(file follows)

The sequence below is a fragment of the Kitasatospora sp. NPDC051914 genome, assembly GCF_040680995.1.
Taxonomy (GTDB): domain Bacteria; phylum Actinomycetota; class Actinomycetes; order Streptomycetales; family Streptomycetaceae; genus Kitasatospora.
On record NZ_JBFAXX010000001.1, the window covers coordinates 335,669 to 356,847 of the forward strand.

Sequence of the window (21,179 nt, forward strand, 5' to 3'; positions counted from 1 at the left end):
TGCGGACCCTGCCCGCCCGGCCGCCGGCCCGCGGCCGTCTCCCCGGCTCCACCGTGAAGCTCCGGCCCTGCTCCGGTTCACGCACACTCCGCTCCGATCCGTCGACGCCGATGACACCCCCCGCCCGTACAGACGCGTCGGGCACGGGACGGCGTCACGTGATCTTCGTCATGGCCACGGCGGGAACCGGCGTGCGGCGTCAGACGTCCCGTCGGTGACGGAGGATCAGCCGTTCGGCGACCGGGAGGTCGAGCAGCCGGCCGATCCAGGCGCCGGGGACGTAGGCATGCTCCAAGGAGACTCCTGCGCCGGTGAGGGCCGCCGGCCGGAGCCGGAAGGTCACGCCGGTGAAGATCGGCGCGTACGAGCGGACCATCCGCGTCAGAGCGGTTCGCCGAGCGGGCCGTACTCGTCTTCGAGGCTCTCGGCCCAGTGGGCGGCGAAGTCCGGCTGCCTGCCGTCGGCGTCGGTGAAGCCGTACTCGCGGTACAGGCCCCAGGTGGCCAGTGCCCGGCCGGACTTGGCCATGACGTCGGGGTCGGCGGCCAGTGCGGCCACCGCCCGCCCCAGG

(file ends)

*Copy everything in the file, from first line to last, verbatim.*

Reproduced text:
The sequence below is a fragment of the Kitasatospora sp. NPDC051914 genome, assembly GCF_040680995.1.
Taxonomy (GTDB): domain Bacteria; phylum Actinomycetota; class Actinomycetes; order Streptomycetales; family Streptomycetaceae; genus Kitasatospora.
On record NZ_JBFAXX010000001.1, the window covers coordinates 335,669 to 356,847 of the forward strand.

Sequence of the window (21,179 nt, forward strand, 5' to 3'; positions counted from 1 at the left end):
TGCGGACCCTGCCCGCCCGGCCGCCGGCCCGCGGCCGTCTCCCCGGCTCCACCGTGAAGCTCCGGCCCTGCTCCGGTTCACGCACACTCCGCTCCGATCCGTCGACGCCGATGACACCCCCCGCCCGTACAGACGCGTCGGGCACGGGACGGCGTCACGTGATCTTCGTCATGGCCACGGCGGGAACCGGCGTGCGGCGTCAGACGTCCCGTCGGTGACGGAGGATCAGCCGTTCGGCGACCGGGAGGTCGAGCAGCCGGCCGATCCAGGCGCCGGGGACGTAGGCATGCTCCAAGGAGACTCCTGCGCCGGTGAGGGCCGCCGGCCGGAGCCGGAAGGTCACGCCGGTGAAGATCGGCGCGTACGAGCGGACCATCCGCGTCAGAGCGGTTCGCCGAGCGGGCCGTACTCGTCTTCGAGGCTCTCGGCCCAGTGGGCGGCGAAGTCCGGCTGCCTGCCGTCGGCGTCGGTGAAGCCGTACTCGCGGTACAGGCCCCAGGTGGCCAGTGCCCGGCCGGACTTGGCCATGACGTCGGGGTCGGCGGCCAGTGCGGCCACCGCCCGCCCCAGG